Joanne Jung (Associate Professor of Biblical and Theological Studies at Talbot School of Theology) recently finished writing Character Formation in Online Education: A Guide for Instructors, Administrators, and Accrediting Agencies and it will be released on October 13, 2015. We wanted to learn more about this book, so we had Joanne respond to some questions:
We heard that you recently released a new book. What is the book about?
Character Formation in Online Education is a highly practical resource for creating online courses that inspire students and foster their transformation. It starts with the philosophy of good online pedagogy that involves the heart and includes practical steps of working with an instructional designer. Chapters that address practical ways to maximize learning using the features of a Learning Management System make up the midsection of the work. Integration of faith and learning as well as assessment matters are also critical to good online pedagogy.
What is the general topic of this book and what made you feel like a book on this topic was needed?
The satisfaction of seeing transformation in my students taking an online course seemed so different from what I would read or stories I had heard from professors and students alike about their online course experiences. I wanted to present a perspective of online teaching that not only fosters deep learning but transformation.
What’s the most counterintuitive part of your book?
The most counterintuitive part of the book is understanding that character formation can occur, and has already been achieved, through online classes.
If you had to pick one quote (or one takeaway) from your book that everyone would take to heart, what would it be?
Great professors inspire students, and now they get to do it online.
How would you like to see this book used?
I would like to see the ideas presented in this book used by professors who have been challenged to create online courses and are a bit fearful of this endeavor or who want to improve their own experience in teaching online classes. It would be thrilling to know that these ideas inspired professors to come up with their own ways to connect with student learning through establishing and building a strong learning community.
Who is your target audience and how will they benefit from reading the book?
Though the main target audience would be those involved in teaching online courses in Christian academic institutions, there are many others who would benefit from reading this book. Christian professors in secular institutions, instructional designers, administrators and those associated with accrediting agencies, and even pastors who want to maximize their online presence with viewers or seek to present training through a hybrid model would find helpful and practical ways to sharpen their offerings.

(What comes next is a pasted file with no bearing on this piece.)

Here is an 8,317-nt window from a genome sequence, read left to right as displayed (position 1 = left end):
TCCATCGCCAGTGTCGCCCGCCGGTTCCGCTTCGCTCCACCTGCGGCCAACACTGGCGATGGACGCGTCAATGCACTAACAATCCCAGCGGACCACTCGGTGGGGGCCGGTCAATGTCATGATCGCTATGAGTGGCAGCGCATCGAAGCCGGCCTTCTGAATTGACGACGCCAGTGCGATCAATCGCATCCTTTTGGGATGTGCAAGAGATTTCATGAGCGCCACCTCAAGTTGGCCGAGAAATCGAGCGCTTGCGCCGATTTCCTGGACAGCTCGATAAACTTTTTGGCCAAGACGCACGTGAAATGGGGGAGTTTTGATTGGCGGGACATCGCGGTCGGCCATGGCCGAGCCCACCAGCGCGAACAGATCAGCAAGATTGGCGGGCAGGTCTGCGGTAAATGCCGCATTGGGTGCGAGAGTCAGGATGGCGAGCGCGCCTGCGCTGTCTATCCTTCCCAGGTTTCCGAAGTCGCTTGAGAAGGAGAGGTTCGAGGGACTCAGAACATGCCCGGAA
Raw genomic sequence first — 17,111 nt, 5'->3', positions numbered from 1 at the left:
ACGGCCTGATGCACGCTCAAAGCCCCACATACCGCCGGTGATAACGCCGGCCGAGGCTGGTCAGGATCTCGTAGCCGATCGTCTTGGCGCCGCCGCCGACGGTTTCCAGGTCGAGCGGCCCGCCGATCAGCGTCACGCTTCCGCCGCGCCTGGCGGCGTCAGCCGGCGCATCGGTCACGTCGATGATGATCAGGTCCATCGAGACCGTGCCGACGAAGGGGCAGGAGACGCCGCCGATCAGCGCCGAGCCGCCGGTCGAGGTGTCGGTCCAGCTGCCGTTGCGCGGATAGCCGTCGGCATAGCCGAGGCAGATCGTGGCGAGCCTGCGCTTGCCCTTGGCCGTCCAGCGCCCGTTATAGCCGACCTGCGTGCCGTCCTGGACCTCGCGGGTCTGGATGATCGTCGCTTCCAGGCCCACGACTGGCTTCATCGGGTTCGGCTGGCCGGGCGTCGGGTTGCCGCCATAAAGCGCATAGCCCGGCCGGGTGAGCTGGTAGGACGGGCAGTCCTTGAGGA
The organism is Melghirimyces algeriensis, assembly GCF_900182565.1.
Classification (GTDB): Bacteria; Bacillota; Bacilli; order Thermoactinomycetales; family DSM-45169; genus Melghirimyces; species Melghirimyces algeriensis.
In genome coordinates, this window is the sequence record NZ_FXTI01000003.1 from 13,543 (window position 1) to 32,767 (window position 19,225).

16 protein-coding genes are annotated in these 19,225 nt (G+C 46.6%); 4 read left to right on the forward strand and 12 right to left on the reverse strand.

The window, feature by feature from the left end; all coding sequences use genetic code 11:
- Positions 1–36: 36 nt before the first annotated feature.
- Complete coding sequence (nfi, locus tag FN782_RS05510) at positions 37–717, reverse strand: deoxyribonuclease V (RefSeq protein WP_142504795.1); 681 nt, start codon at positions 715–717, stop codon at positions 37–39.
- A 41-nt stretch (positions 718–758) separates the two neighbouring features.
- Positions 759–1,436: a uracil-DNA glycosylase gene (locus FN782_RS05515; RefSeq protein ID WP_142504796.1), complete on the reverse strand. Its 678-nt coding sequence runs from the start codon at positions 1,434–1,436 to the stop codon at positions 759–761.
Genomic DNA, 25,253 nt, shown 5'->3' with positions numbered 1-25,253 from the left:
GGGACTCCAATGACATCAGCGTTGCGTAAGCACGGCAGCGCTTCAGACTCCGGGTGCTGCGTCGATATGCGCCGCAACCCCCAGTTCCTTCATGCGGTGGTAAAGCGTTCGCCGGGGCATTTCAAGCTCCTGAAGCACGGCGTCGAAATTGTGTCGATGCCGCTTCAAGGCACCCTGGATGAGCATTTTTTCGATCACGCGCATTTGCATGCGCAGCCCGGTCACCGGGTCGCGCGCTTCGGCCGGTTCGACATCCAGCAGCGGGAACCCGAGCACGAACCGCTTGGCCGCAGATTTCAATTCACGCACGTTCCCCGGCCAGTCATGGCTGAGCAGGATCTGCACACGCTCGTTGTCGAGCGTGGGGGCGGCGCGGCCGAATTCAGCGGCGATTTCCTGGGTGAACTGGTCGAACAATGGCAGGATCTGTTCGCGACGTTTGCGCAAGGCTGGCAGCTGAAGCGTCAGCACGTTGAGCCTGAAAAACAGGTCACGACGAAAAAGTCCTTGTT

What led you to write the book? How does this book relate to your previous scholarship? And how does it intersect with your classroom teaching at Talbot?
Only God could weave three seemingly unrelated threads of my life together—spiritual formation, online education, and the English Puritan practice of conference—to produce this book. Professors desire to impact students toward growth and maturity, to be spiritually transformed, and this desire can be effectively achieved when offering a course in an online format. Online education is an integral part of the future of education. My experience has proven to me that when the bar is raised in not just information transfer, but in learning that engages and inspires, our students benefit. And “conference”? That’s what the English Puritans called meeting together in groups where their Bible knowledge—wherever that was on a spectrum—was met with genuine care for one another’s souls. That’s where my interest in transferring the sense of learning through communities came into play.
The ideas in this book come from experience translating course lectures, materials, learning activities, and student engagement from a residential format to an online format. In turn, online activities have influenced my use of various features of a Learning Management System in courses offered in a residential format.
Can you share with our readers a small excerpt (a paragraph or so) from the book?
“Great teachers are familiar with challenges. Such challenges, though, prompt them to achieve the kind of learning environments where they and their students thrive. These professors understand that an online course is far more than putting teaching videos online, having little or no communication with students, and then giving a final exam or receiving a final paper as the sum total of their classes. Refusing to settle for suboptimal courses, great teachers believe the most effective type of teaching—whether a statistics, language, biology, or theology course—affects the whole person.
“The growing numbers of online courses provide strategic intersections between learning and character formation. This book has not offered lofty ideas, imagined for the ideal online class, but rather practical guidance borne out of real-life online teaching experiences. Seeking to bring about character formation in students can be a challenge but is well worth the investment. There is nothing quite like witnessing lives being transformed before your very eyes (even if it is on a computer screen).”
In a sentence or two, what is the main “TAKE AWAY” you want your readers to get from your new book?
Here’s a book that will calm your fears in creating online courses, dispel the myth that online courses cannot foster character formation, and inspire you to provide what is needed to impact character formation in your students.